Jowar is a common name for sorghum (Sorghum bicolor Moench). This tall-stem grass is composed of three main parts, including the seed coating, germ and endosperm. Jowar shares similarities to wheat, as both yield low to moderate food value. Jowar is comprised of 70 percent carbohydrates, 12 percent protein, 3 percent fat and low vitamin content, according to the Board on Science and Technology for International Development. However, jowar is easily grown, requires little water and is cost-efficient. This crop is one of Africa’s most relied upon staples.
B vitamins help your body use the energy obtained from food and build new tissue and cells. The germ in jowar contains small amounts of B vitamins, including 1 mg of pantothenic acid or vitamin B5, 0.5 mg of pyroxidine or vitamin B6, 0.35 mg of thiamin, 0.14 mg of riboflavin, 7 mcg of biotin and traces of folate. One serving of jowar contains 2.8 mg of niacin, also known as vitamin B3. The daily recommended intake of niacin is 14 to 16 mg per day for adults, according to the Linus Pauling Institute. Pellagra, a condition caused by a niacin deficiency, is common among individuals who eat jowar as a main part of their diet.
Jowar contains low amounts of vitamin A or carotene at 21 RE, which is equivalent to 70 IU per serving. The recommended daily allowance of vitamin A ranges from 2,333 to 3,000 IU per day for an adult, according to the Linus Pauling Institute. Vitamin A is critical for immune functioning, visual acuity, red blood cell production and eye, skin and hair moisture.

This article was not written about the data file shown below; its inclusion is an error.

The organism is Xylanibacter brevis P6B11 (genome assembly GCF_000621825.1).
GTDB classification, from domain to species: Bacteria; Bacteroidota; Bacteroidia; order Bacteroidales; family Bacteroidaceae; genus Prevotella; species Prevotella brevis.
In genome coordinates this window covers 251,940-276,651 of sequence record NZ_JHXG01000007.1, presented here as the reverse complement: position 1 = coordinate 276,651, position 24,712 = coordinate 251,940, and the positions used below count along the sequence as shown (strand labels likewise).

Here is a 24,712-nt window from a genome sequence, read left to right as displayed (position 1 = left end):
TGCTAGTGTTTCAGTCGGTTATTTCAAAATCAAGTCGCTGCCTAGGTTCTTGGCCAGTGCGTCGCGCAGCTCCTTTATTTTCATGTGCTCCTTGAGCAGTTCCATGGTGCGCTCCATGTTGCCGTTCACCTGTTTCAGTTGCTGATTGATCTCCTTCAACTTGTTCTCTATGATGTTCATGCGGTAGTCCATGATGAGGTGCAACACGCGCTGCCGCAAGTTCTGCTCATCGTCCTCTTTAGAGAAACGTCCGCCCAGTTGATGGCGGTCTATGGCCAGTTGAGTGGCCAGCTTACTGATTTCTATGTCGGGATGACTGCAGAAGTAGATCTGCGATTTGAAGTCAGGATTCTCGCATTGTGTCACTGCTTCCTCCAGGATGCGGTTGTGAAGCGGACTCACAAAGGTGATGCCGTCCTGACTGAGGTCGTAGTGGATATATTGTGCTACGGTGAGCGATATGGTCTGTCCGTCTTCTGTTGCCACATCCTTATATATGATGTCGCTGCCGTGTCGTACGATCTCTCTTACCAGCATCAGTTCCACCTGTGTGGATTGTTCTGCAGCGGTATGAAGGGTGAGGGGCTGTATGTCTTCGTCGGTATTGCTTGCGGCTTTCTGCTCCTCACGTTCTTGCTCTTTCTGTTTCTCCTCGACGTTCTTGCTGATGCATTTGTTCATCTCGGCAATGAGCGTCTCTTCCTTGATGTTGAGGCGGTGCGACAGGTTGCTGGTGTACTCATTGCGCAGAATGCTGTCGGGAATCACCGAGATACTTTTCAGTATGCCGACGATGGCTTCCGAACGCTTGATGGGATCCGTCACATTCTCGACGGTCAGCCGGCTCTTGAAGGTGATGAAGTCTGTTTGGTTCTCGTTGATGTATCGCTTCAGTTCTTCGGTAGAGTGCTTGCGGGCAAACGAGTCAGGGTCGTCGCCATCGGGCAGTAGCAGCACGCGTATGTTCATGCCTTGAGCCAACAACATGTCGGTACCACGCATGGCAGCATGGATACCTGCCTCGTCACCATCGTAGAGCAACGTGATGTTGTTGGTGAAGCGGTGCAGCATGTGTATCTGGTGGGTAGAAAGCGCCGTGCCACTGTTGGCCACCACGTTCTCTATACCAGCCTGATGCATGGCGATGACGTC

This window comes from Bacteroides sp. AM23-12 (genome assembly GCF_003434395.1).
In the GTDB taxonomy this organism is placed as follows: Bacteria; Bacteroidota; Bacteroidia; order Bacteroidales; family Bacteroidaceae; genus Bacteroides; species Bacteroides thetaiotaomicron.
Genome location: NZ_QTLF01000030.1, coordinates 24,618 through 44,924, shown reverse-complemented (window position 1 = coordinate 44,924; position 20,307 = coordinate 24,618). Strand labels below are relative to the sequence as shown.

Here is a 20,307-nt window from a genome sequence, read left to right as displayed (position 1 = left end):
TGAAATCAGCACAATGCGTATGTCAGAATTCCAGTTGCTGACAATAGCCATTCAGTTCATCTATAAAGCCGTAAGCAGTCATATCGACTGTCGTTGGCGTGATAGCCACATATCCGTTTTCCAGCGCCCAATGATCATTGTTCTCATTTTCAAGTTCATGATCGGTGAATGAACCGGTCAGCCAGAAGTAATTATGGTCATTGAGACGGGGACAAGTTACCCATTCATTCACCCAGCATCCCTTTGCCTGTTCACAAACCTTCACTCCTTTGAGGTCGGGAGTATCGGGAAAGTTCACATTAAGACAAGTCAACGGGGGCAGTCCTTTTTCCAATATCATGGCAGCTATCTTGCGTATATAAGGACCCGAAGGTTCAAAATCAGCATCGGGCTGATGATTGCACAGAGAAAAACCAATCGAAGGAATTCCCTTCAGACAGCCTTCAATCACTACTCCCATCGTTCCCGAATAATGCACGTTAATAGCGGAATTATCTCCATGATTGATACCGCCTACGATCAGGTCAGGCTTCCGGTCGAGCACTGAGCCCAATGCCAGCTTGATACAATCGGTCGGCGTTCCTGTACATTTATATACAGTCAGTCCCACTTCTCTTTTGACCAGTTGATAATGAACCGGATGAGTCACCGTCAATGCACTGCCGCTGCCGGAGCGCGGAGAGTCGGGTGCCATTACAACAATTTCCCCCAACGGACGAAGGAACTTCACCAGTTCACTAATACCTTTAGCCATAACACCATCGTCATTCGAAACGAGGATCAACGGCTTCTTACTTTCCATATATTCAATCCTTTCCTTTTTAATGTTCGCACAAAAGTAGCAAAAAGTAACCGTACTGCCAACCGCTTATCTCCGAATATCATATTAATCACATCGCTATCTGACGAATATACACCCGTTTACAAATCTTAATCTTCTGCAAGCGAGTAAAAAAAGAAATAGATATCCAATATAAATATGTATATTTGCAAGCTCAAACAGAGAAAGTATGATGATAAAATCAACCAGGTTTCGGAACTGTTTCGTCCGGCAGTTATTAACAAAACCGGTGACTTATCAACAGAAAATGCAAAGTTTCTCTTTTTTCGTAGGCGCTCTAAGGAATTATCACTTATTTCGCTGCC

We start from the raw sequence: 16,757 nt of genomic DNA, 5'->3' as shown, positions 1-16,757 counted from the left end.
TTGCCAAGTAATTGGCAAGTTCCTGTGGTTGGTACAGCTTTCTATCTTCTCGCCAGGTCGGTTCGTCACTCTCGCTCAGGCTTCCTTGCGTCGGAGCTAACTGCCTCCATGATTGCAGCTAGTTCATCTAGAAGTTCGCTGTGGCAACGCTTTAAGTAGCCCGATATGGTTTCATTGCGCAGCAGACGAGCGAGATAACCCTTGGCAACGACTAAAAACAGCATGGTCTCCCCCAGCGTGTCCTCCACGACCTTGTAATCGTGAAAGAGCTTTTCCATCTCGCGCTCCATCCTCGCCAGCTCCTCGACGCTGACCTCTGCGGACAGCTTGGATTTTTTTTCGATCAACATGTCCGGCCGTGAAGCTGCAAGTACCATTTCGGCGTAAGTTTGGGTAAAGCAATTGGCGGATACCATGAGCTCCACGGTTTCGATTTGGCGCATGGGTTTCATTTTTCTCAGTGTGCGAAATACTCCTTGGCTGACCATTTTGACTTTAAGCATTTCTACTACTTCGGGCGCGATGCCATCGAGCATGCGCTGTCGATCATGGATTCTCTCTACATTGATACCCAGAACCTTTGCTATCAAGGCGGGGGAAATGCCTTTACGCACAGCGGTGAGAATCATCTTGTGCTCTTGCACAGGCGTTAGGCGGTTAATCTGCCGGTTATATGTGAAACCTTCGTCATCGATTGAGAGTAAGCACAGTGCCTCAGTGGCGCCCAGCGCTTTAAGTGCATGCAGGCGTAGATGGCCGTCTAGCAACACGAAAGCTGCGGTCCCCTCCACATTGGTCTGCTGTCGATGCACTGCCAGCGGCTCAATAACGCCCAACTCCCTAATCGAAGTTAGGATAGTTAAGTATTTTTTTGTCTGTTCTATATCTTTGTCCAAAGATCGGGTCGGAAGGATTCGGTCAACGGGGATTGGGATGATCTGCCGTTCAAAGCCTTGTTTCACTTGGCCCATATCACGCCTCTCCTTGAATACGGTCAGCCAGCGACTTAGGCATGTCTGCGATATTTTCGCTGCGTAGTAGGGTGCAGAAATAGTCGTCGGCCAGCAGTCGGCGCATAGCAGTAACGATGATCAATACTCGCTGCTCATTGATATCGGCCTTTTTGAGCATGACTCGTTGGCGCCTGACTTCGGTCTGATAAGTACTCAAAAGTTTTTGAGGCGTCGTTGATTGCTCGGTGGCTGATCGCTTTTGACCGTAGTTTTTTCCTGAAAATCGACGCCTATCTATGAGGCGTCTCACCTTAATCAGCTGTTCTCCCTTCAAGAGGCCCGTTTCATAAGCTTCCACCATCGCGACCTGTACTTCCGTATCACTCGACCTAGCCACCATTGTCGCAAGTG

Jowar contains significantly more nutritive mineral value than vitamin value. Minerals found in jowar include 220 mg of potassium, 368 mg of phosphorous, 21 mg of calcium, 5.7 mg of iron and 140 mg of magnesium. Additionally, jowar contains traces of zinc and over 20 micronutrients. One of the more significant trace mineral contained in jowar is copper. Copper content in jowar equals 1.8 mg, or 200 percent of the recommended daily value reported by the Linus Pauling Institute. Copper aids in cellular energy production, tissue formation, iron metabolism and antioxidant functioning.
Protein is one of the most valuable nutrients found in jowar. However, this protein is primarily in the form of prolamine, an indigestible protein with little nutritive value to the human body. Jowar also contain tannins, an agent found in the coating of the seeds in dark jowar grains, which prevent the body from absorbing the protein, vitamins and minerals in jowar. Remove the seed coating of the jowar prior to eating or consume only yellow or white jowar containing relatively low quantities of tannins. Additionally, during germination of jowar, enzymes react to the process and produce cyanide.